It’s just like all of the unsolicited but honestly good advice I keep getting from law students and practiced attorneys at my job when I say I’m still deciding whether or not I want to go to law school: “Take your time. Don’t go right into law school. Make sure every decision you make is worth it. Know what you want before you go for it.”

In the end, the testimonies, like the hearing, were postponed. I got to watch public advocates and council members sling mud and throw shade at ACS for the less-than-stellar statistics concerning foster youth the administration has been reporting. But I unfortunately did not get to stay and hear our director speak on the proposed legislation, and present some of the research I helped compile. When the director of BFDP started the organization almost ten years ago, she simply saw a need that wasn’t being met. Seeing now what amazing people the program has drawn and all of the important work the practice has done makes me realize that even if you don’t end up using your work the way you expected, it will pay to be prepared.

Autumn in New York™

21 moments that have made the first week of Autumn in New York™memorable:

  1. When after successfully finding my way to work two days in a row, my overconfidence brought me two whole train stops in the wrong direction.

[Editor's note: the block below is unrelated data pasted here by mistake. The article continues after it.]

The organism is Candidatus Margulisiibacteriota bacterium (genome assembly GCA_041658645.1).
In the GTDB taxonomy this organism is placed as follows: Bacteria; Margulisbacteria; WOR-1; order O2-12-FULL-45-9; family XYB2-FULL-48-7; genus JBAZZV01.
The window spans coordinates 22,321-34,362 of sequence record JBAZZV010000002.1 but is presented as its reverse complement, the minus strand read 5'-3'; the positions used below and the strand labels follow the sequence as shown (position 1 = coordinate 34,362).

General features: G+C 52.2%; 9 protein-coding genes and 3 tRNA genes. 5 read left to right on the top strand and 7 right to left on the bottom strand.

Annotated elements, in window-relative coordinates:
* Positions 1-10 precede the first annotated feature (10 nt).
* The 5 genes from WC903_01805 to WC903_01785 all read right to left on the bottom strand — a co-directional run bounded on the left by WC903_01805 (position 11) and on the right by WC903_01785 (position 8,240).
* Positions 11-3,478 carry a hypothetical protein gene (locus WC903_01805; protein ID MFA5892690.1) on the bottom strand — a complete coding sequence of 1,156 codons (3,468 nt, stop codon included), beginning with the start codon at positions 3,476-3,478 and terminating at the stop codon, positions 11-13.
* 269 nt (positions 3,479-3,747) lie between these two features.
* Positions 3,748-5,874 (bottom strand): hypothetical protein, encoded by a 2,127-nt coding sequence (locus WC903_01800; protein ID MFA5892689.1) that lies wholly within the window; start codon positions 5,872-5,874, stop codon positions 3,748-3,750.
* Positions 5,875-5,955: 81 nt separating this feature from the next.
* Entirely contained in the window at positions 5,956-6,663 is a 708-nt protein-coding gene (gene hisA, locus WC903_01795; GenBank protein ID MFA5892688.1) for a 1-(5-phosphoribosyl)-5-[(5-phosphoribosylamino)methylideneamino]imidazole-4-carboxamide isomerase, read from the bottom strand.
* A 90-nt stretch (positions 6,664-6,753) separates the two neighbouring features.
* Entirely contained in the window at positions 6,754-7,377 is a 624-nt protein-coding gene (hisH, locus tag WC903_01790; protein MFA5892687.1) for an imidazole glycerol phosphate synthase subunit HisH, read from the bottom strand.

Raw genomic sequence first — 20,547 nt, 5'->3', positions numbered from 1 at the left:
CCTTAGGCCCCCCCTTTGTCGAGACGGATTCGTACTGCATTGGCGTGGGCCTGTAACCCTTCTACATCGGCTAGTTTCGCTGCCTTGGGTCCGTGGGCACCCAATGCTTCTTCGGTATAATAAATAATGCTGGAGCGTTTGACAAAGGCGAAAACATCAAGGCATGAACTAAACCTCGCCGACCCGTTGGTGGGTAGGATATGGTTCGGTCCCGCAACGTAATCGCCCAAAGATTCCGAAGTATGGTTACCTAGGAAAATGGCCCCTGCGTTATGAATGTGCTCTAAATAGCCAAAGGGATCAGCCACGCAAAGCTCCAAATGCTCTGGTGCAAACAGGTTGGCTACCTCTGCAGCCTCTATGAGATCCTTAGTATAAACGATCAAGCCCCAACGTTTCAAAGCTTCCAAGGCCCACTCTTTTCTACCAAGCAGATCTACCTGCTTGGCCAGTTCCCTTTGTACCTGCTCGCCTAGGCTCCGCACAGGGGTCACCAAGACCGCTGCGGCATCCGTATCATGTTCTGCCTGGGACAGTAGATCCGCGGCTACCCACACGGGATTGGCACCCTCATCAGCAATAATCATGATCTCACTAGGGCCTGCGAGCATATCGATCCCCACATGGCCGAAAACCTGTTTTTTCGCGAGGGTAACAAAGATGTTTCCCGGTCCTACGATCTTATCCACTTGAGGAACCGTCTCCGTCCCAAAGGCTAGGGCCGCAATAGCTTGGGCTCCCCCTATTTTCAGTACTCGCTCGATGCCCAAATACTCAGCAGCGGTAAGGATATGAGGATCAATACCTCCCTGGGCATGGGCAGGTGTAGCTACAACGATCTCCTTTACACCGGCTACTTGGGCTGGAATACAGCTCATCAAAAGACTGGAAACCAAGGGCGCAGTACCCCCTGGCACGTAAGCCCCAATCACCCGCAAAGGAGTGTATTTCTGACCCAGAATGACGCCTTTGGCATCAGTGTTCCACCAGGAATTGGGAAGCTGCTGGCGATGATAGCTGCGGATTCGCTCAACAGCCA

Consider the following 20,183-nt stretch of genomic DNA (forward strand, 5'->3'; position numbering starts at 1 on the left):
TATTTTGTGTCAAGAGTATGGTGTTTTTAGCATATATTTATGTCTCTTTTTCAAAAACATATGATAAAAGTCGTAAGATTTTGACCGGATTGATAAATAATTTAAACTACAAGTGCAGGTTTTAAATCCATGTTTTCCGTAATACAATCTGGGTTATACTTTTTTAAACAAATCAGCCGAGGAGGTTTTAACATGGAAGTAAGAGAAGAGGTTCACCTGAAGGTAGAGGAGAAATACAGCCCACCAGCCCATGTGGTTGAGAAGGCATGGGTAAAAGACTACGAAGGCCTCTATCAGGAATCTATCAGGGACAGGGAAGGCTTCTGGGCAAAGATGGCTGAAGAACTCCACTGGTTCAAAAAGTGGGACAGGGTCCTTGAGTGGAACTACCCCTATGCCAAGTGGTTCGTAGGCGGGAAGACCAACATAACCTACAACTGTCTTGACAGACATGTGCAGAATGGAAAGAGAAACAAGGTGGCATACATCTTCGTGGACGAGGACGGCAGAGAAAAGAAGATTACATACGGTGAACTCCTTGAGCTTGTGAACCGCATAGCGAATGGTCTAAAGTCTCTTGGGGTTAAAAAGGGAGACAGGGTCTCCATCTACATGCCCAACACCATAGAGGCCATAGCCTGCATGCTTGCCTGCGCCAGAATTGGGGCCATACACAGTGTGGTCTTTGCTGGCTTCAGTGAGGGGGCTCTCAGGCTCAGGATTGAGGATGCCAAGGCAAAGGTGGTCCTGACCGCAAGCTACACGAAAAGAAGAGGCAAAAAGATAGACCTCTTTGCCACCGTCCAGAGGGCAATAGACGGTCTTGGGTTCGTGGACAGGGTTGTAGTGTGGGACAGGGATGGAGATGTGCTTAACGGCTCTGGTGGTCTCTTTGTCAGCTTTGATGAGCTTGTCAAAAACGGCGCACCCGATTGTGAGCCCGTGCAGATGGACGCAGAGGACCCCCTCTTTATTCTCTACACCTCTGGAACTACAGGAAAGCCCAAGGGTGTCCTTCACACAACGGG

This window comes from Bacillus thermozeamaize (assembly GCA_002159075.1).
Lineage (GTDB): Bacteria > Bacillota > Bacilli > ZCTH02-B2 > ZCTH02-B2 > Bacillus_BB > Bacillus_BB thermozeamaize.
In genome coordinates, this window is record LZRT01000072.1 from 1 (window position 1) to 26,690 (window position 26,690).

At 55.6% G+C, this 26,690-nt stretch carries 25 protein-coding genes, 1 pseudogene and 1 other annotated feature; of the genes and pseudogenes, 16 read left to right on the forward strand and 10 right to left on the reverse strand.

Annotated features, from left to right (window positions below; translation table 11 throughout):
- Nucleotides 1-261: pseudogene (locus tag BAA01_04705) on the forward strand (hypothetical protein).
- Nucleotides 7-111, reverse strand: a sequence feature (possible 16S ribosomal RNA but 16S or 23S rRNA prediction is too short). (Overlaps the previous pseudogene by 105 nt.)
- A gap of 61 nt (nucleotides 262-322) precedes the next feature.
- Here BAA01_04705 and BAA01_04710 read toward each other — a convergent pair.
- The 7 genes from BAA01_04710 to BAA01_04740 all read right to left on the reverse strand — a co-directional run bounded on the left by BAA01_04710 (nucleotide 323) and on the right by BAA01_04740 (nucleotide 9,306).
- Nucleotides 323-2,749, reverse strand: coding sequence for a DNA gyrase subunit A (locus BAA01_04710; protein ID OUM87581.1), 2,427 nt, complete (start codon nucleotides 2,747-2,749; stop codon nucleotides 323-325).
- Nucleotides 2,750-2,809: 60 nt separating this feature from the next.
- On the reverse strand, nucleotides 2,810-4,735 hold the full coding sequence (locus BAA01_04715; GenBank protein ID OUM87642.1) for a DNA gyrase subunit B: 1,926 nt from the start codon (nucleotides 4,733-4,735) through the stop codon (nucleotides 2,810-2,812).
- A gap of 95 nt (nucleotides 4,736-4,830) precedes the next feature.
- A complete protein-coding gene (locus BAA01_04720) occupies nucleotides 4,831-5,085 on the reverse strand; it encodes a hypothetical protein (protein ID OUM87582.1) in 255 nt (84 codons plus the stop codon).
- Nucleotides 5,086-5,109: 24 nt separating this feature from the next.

2. When I unashamedly changed from my business flats into Sperry’s on the train home (every day).
  3. When I saw my first rat in the city an managed to keep a straight face.
  4. When I concluded that no one really knows exhaustion until they’ve woken up at 5am, stood in line, gone on an intense scavenger hunt, and been rained out of an outdoor play.
  5. When the Moxies made people watching into a competitive sport.
  6. When I fell on the subway for a good 14 consecutive seconds, to the extreme dismay of the man in front of me who’s personal space I unintentionally intruded.
  7. When I confidently led the entire Moxie group 3-4 blocks in the wrong direction because I put the address in as New York and not Brooklyn.
  8. When I walked right past the door to our building on the way home – but totally passed it off as though I was looking for someone, then I gave up and turned back.
  9. When my budget was so ingrained in me, I chose to walk home completely soaked rather than part with $15 for an overpriced poncho at Shakespeare in the Park.
  10. When I successfully used the “Find my Friends” app to stalk a friend onto the train and scare/surprise her (sorry Amanda).
  11. When you know you’ve found your people when you start singing the “F-U-N” song from Spongebob and everyone else chimes in.
  12. When I accepted my fate and went 7 for 7 on turkey and cheese sandwiches every day since last Sunday.
  13. When I successfully managed to leave a message for someone at work, using a translator, in a language completely foreign to IMG_9226me… Only to realize I’d left the wrong callback number.